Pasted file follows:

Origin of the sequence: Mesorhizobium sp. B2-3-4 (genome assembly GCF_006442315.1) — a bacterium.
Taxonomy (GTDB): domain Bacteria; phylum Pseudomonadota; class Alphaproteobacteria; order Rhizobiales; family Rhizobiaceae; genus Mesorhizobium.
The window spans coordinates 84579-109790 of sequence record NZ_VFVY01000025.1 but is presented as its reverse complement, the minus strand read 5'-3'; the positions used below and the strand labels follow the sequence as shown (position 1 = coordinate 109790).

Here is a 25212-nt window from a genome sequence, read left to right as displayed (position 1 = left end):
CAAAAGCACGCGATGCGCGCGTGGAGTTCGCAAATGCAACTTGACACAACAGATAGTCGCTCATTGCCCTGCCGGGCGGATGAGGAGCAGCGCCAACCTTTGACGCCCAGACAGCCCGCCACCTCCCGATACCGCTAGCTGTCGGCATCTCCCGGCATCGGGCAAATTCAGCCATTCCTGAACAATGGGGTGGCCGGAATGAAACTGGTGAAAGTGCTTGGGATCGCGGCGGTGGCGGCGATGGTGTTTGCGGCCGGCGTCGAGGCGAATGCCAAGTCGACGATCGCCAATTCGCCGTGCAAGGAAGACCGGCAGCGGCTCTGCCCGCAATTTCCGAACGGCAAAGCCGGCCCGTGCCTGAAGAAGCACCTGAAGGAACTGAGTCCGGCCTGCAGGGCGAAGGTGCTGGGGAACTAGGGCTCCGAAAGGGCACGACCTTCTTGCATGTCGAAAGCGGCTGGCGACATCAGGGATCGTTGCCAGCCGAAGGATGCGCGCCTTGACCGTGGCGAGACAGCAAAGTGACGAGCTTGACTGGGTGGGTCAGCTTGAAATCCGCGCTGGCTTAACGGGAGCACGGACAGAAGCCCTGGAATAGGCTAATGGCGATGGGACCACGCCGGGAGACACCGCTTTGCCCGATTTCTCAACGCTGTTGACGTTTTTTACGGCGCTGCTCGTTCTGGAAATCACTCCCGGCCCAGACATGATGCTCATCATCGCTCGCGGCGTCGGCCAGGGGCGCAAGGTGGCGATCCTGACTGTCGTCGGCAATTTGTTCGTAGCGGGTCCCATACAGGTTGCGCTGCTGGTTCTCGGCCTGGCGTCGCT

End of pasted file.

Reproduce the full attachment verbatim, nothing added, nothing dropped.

Origin of the sequence: Mesorhizobium sp. B2-3-4 (genome assembly GCF_006442315.1) — a bacterium.
Taxonomy (GTDB): domain Bacteria; phylum Pseudomonadota; class Alphaproteobacteria; order Rhizobiales; family Rhizobiaceae; genus Mesorhizobium.
The window spans coordinates 84579-109790 of sequence record NZ_VFVY01000025.1 but is presented as its reverse complement, the minus strand read 5'-3'; the positions used below and the strand labels follow the sequence as shown (position 1 = coordinate 109790).

Here is a 25212-nt window from a genome sequence, read left to right as displayed (position 1 = left end):
CAAAAGCACGCGATGCGCGCGTGGAGTTCGCAAATGCAACTTGACACAACAGATAGTCGCTCATTGCCCTGCCGGGCGGATGAGGAGCAGCGCCAACCTTTGACGCCCAGACAGCCCGCCACCTCCCGATACCGCTAGCTGTCGGCATCTCCCGGCATCGGGCAAATTCAGCCATTCCTGAACAATGGGGTGGCCGGAATGAAACTGGTGAAAGTGCTTGGGATCGCGGCGGTGGCGGCGATGGTGTTTGCGGCCGGCGTCGAGGCGAATGCCAAGTCGACGATCGCCAATTCGCCGTGCAAGGAAGACCGGCAGCGGCTCTGCCCGCAATTTCCGAACGGCAAAGCCGGCCCGTGCCTGAAGAAGCACCTGAAGGAACTGAGTCCGGCCTGCAGGGCGAAGGTGCTGGGGAACTAGGGCTCCGAAAGGGCACGACCTTCTTGCATGTCGAAAGCGGCTGGCGACATCAGGGATCGTTGCCAGCCGAAGGATGCGCGCCTTGACCGTGGCGAGACAGCAAAGTGACGAGCTTGACTGGGTGGGTCAGCTTGAAATCCGCGCTGGCTTAACGGGAGCACGGACAGAAGCCCTGGAATAGGCTAATGGCGATGGGACCACGCCGGGAGACACCGCTTTGCCCGATTTCTCAACGCTGTTGACGTTTTTTACGGCGCTGCTCGTTCTGGAAATCACTCCCGGCCCAGACATGATGCTCATCATCGCTCGCGGCGTCGGCCAGGGGCGCAAGGTGGCGATCCTGACTGTCGTCGGCAATTTGTTCGTAGCGGGTCCCATACAGGTTGCGCTGCTGGTTCTCGGCCTGGCGTCGCT